Quantum of Nightmares, Charles Stross (Tordotcom 978-1-25083-937-4, $27.99, 368 pp, hc) January 2022.
Charles Stross’s Quantum of Nightmares is the 11th of the Laundry Files books, a series whose trademark is the blending of tropes, motifs, and narrative conventions from the supernatural-horror and intrigue/crime/spy-thriller genre families. At the beginning, these struck me as light entertainment, part Lovecraftian-gothick, part secret-agent adventure, with a generous dollop of political-social satire, all delivered with an edgy and antic sense of humor. So it took me a while to recognize the genuinely nightmarish side of Stross’s work, a kidding-not-kidding sensibility driven by an entirely unfunny recognition of the awfulness that exists in the world outside the books.
This isn’t exactly a Laundry Files book, though, and not only because it lacks Laundry operative Bob Howard and his colleagues and his agency. Beginning with this volume’s immediate predecessor, Dead Lies Dreaming, the world of the Laundry has evolved: previously concealed supernatural forces have erupted into public life. Magic is abroad everywhere; superpowered cops, crooks, and civilians abound; an undead god leads the government of Great Britain; and his New Management regime has remade England in the image of the late 18th century, complete with public executions for minor offenses, heads on stakes, and vast and remorseless social-economic inequalities. (The crossover began in earnest with The Labyrinth Index, 2018.)
We are alerted to this situation on the first page, when Mary MacCandless, on her way to a gig as a fake nanny, ‘‘stopped to admire the glass and chrome skull rack on Tyburn…. Most of the niches were still empty, but several lonely heads stared eyelessly down from the top row.’’ Mary’s own criminal status is signaled when she deliberately gives a counterfeit bill to a street seller hawking tales of the ‘‘evil deeds an’ sad’n’pathetic last moments’’ of the executed (free DVD included). Shades of Tyburn hanging-day pamphlets and The Newgate Calendar. Mary is pretending to be a temp-agency nanny as part of a scheme to kidnap the four children of a transhuman (that is, superpowered) couple in the employ of the police. The snatch quickly descends into a cross-country ‘‘Ransom of Red Chief’’ debacle when the Banks children turn out to be budding transhumans themselves, with a range of trouble-making powers and a shaky sense of when and how to deploy them, especially in the temptation-rich environment of a toy store. Fortunately, Mary has more than a touch of the transhuman herself, which allows her to barely escape the series of messes her charges make at every stage of her getaway.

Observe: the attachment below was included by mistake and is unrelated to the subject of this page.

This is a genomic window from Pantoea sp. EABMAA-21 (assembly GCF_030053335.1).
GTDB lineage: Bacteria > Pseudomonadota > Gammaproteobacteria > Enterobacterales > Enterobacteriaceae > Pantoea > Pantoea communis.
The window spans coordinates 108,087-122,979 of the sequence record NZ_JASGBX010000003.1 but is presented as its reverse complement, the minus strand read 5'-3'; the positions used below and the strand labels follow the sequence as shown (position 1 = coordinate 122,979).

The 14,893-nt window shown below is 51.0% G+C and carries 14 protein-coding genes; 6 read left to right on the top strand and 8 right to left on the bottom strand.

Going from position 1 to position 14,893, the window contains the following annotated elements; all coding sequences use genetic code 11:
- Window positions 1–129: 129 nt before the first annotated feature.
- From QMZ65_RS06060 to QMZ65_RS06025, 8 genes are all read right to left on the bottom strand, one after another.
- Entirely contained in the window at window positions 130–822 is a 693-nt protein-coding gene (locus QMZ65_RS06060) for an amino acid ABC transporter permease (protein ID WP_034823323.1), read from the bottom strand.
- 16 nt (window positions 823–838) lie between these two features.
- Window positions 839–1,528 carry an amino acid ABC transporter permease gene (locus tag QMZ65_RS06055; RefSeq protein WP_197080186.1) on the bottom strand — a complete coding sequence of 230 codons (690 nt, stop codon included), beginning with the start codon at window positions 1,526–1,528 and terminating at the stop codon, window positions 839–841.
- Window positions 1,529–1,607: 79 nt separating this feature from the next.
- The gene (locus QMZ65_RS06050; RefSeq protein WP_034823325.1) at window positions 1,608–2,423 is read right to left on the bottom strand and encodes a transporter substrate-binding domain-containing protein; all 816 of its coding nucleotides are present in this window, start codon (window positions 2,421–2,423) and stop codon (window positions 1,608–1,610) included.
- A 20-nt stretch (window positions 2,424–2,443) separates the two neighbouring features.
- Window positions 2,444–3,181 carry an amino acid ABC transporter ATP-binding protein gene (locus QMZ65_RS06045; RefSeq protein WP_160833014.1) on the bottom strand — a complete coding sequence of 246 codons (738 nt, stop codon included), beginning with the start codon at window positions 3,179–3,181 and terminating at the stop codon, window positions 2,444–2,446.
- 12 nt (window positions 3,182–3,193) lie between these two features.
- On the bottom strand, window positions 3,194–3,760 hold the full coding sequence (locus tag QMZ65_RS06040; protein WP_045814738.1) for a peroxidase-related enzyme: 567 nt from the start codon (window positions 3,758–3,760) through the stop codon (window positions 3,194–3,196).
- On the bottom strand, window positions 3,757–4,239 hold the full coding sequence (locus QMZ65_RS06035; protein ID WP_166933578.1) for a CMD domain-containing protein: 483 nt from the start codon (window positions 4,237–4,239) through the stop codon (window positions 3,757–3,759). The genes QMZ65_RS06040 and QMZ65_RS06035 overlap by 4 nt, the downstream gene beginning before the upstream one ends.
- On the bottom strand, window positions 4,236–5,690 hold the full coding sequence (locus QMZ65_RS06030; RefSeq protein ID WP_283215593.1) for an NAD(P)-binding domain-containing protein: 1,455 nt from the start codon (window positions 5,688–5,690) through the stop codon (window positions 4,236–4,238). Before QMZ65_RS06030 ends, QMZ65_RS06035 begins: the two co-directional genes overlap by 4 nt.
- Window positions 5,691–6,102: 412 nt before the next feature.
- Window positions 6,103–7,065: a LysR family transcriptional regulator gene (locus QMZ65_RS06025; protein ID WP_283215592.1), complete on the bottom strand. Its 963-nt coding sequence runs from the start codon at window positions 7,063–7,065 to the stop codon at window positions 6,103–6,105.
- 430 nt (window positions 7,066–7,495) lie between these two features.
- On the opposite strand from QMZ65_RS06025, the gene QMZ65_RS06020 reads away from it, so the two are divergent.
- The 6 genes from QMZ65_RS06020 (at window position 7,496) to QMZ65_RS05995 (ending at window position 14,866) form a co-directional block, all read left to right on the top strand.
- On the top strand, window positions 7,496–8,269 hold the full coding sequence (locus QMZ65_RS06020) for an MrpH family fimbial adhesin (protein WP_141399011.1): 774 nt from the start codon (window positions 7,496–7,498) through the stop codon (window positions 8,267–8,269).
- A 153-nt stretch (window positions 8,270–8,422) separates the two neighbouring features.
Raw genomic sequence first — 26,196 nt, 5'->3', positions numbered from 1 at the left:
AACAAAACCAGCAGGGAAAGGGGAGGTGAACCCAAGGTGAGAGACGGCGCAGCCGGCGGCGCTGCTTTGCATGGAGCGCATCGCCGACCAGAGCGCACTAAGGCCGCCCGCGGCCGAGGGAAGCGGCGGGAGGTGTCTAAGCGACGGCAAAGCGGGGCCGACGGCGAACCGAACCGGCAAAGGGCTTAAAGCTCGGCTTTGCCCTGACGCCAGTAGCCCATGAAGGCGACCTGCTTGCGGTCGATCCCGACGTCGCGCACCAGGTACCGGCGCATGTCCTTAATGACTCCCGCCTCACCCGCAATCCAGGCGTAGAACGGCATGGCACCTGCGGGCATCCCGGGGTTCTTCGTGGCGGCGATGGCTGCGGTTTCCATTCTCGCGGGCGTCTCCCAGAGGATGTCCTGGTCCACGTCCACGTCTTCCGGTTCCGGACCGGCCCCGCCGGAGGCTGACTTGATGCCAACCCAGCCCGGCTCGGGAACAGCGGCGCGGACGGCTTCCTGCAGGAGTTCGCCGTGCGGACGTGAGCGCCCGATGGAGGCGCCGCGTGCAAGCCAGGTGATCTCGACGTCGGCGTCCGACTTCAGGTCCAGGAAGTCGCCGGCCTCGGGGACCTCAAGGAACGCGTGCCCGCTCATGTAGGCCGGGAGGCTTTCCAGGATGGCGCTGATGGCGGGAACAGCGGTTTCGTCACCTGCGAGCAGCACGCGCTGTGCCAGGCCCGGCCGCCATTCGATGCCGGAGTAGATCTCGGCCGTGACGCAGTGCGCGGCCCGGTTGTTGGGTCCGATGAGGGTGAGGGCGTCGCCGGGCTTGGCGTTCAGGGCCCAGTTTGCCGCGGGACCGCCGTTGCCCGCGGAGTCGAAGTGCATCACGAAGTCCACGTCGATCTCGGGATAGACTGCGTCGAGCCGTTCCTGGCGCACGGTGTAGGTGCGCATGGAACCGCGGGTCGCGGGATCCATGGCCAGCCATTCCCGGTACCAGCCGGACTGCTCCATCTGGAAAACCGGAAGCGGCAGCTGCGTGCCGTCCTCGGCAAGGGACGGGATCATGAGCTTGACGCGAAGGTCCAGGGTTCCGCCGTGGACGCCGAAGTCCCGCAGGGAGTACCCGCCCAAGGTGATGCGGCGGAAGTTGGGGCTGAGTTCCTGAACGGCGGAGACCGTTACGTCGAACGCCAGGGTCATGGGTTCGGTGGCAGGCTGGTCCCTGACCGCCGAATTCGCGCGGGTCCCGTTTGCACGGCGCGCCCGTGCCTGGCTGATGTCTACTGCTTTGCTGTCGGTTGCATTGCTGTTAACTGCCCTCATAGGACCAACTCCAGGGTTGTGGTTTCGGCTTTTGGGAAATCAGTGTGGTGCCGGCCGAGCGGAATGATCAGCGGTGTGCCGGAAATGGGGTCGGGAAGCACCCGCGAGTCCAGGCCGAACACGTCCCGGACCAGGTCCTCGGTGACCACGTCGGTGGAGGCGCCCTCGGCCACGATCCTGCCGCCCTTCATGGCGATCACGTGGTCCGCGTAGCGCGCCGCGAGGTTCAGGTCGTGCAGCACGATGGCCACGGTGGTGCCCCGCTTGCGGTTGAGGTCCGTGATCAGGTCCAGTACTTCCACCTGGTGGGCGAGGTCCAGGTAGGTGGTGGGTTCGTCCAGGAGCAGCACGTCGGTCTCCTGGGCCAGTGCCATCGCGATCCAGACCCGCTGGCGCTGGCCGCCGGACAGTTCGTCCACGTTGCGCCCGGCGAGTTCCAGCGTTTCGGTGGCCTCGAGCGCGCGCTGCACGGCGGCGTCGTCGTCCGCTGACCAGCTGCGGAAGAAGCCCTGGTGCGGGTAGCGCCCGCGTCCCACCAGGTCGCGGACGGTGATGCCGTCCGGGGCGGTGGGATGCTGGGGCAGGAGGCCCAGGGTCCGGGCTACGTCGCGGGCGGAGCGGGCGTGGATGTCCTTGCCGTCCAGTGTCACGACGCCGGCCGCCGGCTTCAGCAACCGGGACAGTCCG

Once again the structural model is a variation on the crime caper, and Mary’s is only the first of a set of plot threads that crisscross and finally converge into a single, tangled tale as relationships and schemes are revealed and connected. (I was reminded of a Carl Hiaasen comic thriller–specifically Razor Girl, which I recently read.) Elsewhere in the plot tangle: At a down-market branch of the FlavrsMart supermarket chain, Human Relations worker-bee Amy is dealing with a particularly nasty case of employee misconduct under the basilisk eye of her immediate boss, whose primary management skill runs to terrorizing her underlings. In the company headquarters (and supervillain lair) of the Bigge Organization, Eve Starkey, personal assistant and effective second in command to its (one prays) late billionaire-playboy-mage owner, is peeling back the layers of the corporate and extra-corporate organizations left behind after the exertions of Dead Lies Dreaming. Rupert Bigge, it turns out, was driven by a much uglier set of motives than garden-variety greed, ego, and pursuit of kinky sex. She decides to call on her scapegrace, petty-criminal younger brother Imp and his little gang of transhuman Lost Kids as irregular troops in her investigations. Eventually, ex-cop turned private-sector thief-taker Wendy Deere, whose adventures in the earlier book helped send Rupert to his presumed doom, goes undercover at Amy’s FlavrsMart branch, where ‘‘product adulteration’’ in the processed-meat department has been found to include human DNA.